The title of this article/info-share especially holds true for me. You see, I’m embarking on making some vegan cakes for a cake order this weekend (pictures forthcoming when completed) and the last time I did home baking with real cake orders, I did it with all of the good old fashioned ingredients that most bakers use: wheat, eggs, milk and butter. Not anymore. And as I’ve not completely mastered this as of this writing, I’m nervous. I know it will be decent no matter what. But I want to make sure the cakes are absolutely delicious and not gritty. As a friend has lovingly offered their kitchen scale for my use. I am grateful and appreciative as I await arrival. In the meantime, I am turning to some King Arthur Flour gluten free cake mixes because they are comprised of the flour mixes I make at home, but also with the specific ratios that I know King Arthur would use to ensure consistency in baking (which I haven’t done without the scale as of yet). I also know that the rice flour component is superfine, which should eliminate the gritty texture we all very much hate in our should-be-tender baked goods. And the great thing about gluten-free flours is that they are generally also free of the ridiculous number of additives that are found in conventional wheat flour mixes.
That said. I cannot fail.
Therefore, I will do my damnedest.
So, I turned to the KAF website to research best way to replace the eggs with their cake flour and they are not recommending that eggs be replaced. They have indicated that the results with flax meal, bananas or applesauce has not been good See the discussion here. This concerns me a little bit. But I have no choice and I have to replace the eggs. Since the mix calls for 4 eggs, I can only assume that the eggs are needed for both binding and leavening. So, I have two mixes. The first thing I’m going to do after I write this article, is use a half binding / half leavening approach. Ener-G egg replacer offers the leavening effect while bananas and applesauce provide the binding effect. For the time being, I’m avoiding flax meal. I have made one cake with flax meal and the texture was so firm that it was like eating a cake-flavored English muffin. The texture could have been due to other factors. However, as I have never seen a cake take on that texture before, and I can’t be sure that flax meal wasn’t the cause, I’m staying away from it for now.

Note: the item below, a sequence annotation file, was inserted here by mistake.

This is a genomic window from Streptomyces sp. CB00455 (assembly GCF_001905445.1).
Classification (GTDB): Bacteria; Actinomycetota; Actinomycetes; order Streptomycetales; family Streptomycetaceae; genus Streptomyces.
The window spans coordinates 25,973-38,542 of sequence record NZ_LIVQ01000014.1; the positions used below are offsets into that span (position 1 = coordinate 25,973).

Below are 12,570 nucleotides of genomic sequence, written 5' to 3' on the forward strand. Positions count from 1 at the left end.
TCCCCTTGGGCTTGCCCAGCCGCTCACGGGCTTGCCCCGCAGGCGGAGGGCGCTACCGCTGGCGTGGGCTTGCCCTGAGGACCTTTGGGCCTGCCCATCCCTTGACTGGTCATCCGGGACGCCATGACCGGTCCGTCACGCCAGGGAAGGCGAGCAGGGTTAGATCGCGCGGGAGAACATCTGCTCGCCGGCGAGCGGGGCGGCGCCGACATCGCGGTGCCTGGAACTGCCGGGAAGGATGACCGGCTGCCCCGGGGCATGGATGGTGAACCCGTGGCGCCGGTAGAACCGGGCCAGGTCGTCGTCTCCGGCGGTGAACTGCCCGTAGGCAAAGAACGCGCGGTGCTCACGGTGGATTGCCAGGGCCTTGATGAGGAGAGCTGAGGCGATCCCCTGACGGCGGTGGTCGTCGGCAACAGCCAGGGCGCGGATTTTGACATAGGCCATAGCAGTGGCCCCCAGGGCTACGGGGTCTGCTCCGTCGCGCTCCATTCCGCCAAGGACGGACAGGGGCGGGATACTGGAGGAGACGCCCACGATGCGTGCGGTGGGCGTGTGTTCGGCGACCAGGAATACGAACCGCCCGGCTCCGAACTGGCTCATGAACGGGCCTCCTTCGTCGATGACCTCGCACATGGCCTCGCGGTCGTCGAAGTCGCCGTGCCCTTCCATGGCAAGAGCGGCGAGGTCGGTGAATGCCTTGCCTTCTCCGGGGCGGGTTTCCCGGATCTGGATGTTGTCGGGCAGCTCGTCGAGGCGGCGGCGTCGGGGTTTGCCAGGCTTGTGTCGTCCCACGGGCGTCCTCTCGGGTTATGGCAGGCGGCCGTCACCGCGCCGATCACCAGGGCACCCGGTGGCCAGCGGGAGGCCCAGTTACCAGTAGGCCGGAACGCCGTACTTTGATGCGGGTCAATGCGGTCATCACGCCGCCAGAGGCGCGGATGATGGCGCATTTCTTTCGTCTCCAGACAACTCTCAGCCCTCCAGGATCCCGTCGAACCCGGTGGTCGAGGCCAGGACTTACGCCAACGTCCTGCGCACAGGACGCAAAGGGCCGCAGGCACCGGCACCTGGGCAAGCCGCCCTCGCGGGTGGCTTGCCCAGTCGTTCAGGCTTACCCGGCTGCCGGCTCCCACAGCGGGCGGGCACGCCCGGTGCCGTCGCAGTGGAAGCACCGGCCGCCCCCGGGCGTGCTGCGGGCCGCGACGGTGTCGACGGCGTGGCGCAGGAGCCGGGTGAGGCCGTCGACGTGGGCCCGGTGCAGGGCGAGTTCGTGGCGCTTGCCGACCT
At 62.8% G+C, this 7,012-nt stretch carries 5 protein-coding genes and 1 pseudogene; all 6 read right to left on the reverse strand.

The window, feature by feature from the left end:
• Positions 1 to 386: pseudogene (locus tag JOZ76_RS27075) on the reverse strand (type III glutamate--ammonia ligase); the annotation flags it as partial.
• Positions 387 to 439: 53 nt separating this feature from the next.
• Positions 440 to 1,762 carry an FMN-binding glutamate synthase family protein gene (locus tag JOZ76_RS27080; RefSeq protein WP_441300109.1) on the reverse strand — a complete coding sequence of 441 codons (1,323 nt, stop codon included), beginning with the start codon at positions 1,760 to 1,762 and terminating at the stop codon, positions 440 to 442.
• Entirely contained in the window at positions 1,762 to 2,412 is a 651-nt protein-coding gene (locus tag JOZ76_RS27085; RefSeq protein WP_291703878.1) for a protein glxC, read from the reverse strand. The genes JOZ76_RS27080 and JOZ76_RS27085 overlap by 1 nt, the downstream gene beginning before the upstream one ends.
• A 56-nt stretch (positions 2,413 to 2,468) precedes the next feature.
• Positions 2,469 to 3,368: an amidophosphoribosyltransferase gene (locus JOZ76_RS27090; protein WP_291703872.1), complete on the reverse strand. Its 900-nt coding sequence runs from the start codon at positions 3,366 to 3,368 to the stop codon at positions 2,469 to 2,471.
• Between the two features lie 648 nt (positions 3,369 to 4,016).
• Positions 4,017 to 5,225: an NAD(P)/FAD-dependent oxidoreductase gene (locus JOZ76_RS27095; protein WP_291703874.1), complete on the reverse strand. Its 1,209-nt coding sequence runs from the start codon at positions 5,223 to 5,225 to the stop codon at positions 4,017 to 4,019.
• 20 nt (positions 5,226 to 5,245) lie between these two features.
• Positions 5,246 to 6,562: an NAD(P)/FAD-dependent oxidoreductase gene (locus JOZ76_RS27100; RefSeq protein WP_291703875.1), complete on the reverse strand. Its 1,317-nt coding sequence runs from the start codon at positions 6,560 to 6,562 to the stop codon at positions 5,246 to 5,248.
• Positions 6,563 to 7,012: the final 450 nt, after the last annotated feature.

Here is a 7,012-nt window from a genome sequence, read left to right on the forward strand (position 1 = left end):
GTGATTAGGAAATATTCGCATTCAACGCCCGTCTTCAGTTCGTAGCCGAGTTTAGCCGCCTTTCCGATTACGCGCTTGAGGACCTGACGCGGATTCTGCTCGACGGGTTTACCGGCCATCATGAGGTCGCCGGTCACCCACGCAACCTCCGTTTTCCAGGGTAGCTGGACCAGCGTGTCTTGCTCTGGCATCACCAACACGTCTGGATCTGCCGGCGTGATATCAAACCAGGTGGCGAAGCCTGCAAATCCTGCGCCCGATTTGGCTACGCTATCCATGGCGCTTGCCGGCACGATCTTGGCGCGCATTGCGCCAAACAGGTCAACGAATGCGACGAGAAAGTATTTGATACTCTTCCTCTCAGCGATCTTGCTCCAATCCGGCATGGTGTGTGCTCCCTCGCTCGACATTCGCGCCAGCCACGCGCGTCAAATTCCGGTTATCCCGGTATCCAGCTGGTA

This is no small challenge… but we can do this.
With nearly every chemical component being replaced in this baking endeavor, and with food manufacturers providing all sorts of products for which to experiment, the baking community is on the cusp of developing a whole new world of baking science for which the world has yet to see. It will be interesting to see what kings of delicious baked goods we come up with in the next ten years. This article will not have as much research and information as I would like (as I have some baking to do), but I wanted to share this with all of my readers. (And I will hopefully have more answers very soon).
So, when you click on This KAF Community Contribution About Ways to Replace Eggs, you will see some ideas that diversify into ingredients beyond the usual four egg substitutions (flax meal, banana, applesauce and Ener-G egg replacer). There are suggestions for binding and leavening and for particular use in cookies, pancakes, waffles and biscuits.
I am particularly interested in the idea of whipping xanthan gum and water to get it to act like an egg white.
There is nothing definitive for the best egg-replacer for cakes from this King Arthur Flour community contribution. However, the list of ideas gives me plenty of fodder for experimentation, which, as you know, I find rather fun – and sometimes frustrating – as is par for the course.
Enjoy and happy experimenting!